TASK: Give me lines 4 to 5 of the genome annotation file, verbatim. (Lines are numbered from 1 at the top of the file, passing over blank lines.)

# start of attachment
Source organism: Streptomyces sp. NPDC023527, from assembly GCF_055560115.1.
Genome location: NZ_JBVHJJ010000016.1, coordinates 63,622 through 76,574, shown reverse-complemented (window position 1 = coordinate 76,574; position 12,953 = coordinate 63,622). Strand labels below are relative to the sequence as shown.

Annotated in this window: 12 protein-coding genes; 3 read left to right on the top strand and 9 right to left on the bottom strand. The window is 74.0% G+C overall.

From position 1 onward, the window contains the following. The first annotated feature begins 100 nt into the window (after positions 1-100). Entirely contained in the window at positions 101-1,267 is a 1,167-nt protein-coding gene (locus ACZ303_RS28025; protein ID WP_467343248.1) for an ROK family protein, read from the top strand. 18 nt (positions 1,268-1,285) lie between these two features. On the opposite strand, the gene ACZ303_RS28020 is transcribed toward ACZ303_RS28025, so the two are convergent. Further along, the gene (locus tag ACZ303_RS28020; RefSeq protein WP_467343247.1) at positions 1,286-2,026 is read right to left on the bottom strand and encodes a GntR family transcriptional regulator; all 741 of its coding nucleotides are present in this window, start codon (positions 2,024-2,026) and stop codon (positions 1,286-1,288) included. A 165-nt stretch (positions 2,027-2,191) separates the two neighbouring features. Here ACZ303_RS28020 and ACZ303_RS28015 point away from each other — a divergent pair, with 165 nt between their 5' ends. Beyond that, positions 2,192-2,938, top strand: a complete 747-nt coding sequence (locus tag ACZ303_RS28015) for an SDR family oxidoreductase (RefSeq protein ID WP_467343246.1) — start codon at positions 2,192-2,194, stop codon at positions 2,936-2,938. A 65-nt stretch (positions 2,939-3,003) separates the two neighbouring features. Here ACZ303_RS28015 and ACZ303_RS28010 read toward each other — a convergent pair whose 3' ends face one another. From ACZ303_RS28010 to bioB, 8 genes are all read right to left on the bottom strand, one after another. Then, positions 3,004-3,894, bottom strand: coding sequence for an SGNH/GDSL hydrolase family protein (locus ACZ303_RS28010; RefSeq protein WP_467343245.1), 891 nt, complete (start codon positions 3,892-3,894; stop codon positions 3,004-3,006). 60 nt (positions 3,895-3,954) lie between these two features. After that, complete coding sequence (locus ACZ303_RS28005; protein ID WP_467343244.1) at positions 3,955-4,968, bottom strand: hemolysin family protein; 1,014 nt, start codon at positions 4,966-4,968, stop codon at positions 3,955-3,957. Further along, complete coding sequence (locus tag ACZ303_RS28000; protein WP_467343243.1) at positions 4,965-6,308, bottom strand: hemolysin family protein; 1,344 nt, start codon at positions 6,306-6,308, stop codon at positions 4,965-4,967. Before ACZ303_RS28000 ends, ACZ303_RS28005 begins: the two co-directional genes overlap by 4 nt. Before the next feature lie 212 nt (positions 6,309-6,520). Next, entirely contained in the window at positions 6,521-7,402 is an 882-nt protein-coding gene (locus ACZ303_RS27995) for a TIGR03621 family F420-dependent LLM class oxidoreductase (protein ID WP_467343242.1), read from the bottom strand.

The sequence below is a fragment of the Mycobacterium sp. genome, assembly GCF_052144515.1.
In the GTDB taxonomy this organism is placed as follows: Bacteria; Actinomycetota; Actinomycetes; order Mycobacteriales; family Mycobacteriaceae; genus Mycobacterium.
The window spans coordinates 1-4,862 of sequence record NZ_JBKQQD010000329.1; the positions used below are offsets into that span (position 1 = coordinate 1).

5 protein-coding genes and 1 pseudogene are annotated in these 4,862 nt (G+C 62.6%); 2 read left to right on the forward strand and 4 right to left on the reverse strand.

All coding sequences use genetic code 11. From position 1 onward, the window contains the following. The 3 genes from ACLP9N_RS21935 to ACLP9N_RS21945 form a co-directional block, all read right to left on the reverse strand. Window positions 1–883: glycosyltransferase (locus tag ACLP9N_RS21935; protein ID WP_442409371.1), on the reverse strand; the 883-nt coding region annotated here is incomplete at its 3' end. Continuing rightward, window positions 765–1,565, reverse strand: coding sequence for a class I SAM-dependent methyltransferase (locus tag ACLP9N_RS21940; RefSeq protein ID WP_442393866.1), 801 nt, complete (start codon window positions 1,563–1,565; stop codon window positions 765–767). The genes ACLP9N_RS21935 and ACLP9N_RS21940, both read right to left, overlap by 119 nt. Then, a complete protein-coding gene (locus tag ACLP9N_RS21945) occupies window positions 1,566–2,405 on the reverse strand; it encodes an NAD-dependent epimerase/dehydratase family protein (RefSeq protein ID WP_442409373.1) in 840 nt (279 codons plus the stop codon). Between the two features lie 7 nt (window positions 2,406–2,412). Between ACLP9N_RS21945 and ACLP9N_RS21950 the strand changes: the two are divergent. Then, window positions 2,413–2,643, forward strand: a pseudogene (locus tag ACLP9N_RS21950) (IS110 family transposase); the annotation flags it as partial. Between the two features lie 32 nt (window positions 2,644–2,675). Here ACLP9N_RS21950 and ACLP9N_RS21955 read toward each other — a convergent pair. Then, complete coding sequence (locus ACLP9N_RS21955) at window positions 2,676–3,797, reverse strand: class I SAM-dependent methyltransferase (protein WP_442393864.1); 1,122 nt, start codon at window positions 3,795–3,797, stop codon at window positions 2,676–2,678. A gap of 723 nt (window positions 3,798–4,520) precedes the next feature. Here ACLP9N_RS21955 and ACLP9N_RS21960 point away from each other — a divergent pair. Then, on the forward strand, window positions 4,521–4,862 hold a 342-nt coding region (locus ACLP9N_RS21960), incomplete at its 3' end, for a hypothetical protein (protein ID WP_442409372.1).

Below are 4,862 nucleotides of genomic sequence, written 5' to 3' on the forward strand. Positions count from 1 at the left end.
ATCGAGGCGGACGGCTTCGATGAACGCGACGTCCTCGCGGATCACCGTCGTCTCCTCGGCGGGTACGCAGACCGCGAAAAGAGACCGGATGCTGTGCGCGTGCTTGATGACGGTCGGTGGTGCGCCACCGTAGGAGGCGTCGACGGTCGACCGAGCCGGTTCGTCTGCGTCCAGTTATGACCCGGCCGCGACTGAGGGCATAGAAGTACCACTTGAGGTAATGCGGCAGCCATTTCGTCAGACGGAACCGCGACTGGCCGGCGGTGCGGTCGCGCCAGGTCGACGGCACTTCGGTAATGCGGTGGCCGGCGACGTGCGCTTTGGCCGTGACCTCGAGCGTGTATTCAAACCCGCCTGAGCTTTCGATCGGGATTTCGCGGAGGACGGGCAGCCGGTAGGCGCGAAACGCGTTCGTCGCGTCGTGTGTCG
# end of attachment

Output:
From position 1 onward, the window contains the following. The first annotated feature begins 100 nt into the window (after positions 1-100). Entirely contained in the window at positions 101-1,267 is a 1,167-nt protein-coding gene (locus ACZ303_RS28025; protein ID WP_467343248.1) for an ROK family protein, read from the top strand. 18 nt (positions 1,268-1,285) lie between these two features. On the opposite strand, the gene ACZ303_RS28020 is transcribed toward ACZ303_RS28025, so the two are convergent. Further along, the gene (locus tag ACZ303_RS28020; RefSeq protein WP_467343247.1) at positions 1,286-2,026 is read right to left on the bottom strand and encodes a GntR family transcriptional regulator; all 741 of its coding nucleotides are present in this window, start codon (positions 2,024-2,026) and stop codon (positions 1,286-1,288) included. A 165-nt stretch (positions 2,027-2,191) separates the two neighbouring features. Here ACZ303_RS28020 and ACZ303_RS28015 point away from each other — a divergent pair, with 165 nt between their 5' ends. Beyond that, positions 2,192-2,938, top strand: a complete 747-nt coding sequence (locus tag ACZ303_RS28015) for an SDR family oxidoreductase (RefSeq protein ID WP_467343246.1) — start codon at positions 2,192-2,194, stop codon at positions 2,936-2,938. A 65-nt stretch (positions 2,939-3,003) separates the two neighbouring features. Here ACZ303_RS28015 and ACZ303_RS28010 read toward each other — a convergent pair whose 3' ends face one another. From ACZ303_RS28010 to bioB, 8 genes are all read right to left on the bottom strand, one after another. Then, positions 3,004-3,894, bottom strand: coding sequence for an SGNH/GDSL hydrolase family protein (locus ACZ303_RS28010; RefSeq protein WP_467343245.1), 891 nt, complete (start codon positions 3,892-3,894; stop codon positions 3,004-3,006). 60 nt (positions 3,895-3,954) lie between these two features. After that, complete coding sequence (locus ACZ303_RS28005; protein ID WP_467343244.1) at positions 3,955-4,968, bottom strand: hemolysin family protein; 1,014 nt, start codon at positions 4,966-4,968, stop codon at positions 3,955-3,957. Further along, complete coding sequence (locus tag ACZ303_RS28000; protein WP_467343243.1) at positions 4,965-6,308, bottom strand: hemolysin family protein; 1,344 nt, start codon at positions 6,306-6,308, stop codon at positions 4,965-4,967. Before ACZ303_RS28000 ends, ACZ303_RS28005 begins: the two co-directional genes overlap by 4 nt. Before the next feature lie 212 nt (positions 6,309-6,520). Next, entirely contained in the window at positions 6,521-7,402 is an 882-nt protein-coding gene (locus ACZ303_RS27995) for a TIGR03621 family F420-dependent LLM class oxidoreductase (protein ID WP_467343242.1), read from the bottom strand.

The sequence below is a fragment of the Mycobacterium sp. genome, assembly GCF_052144515.1.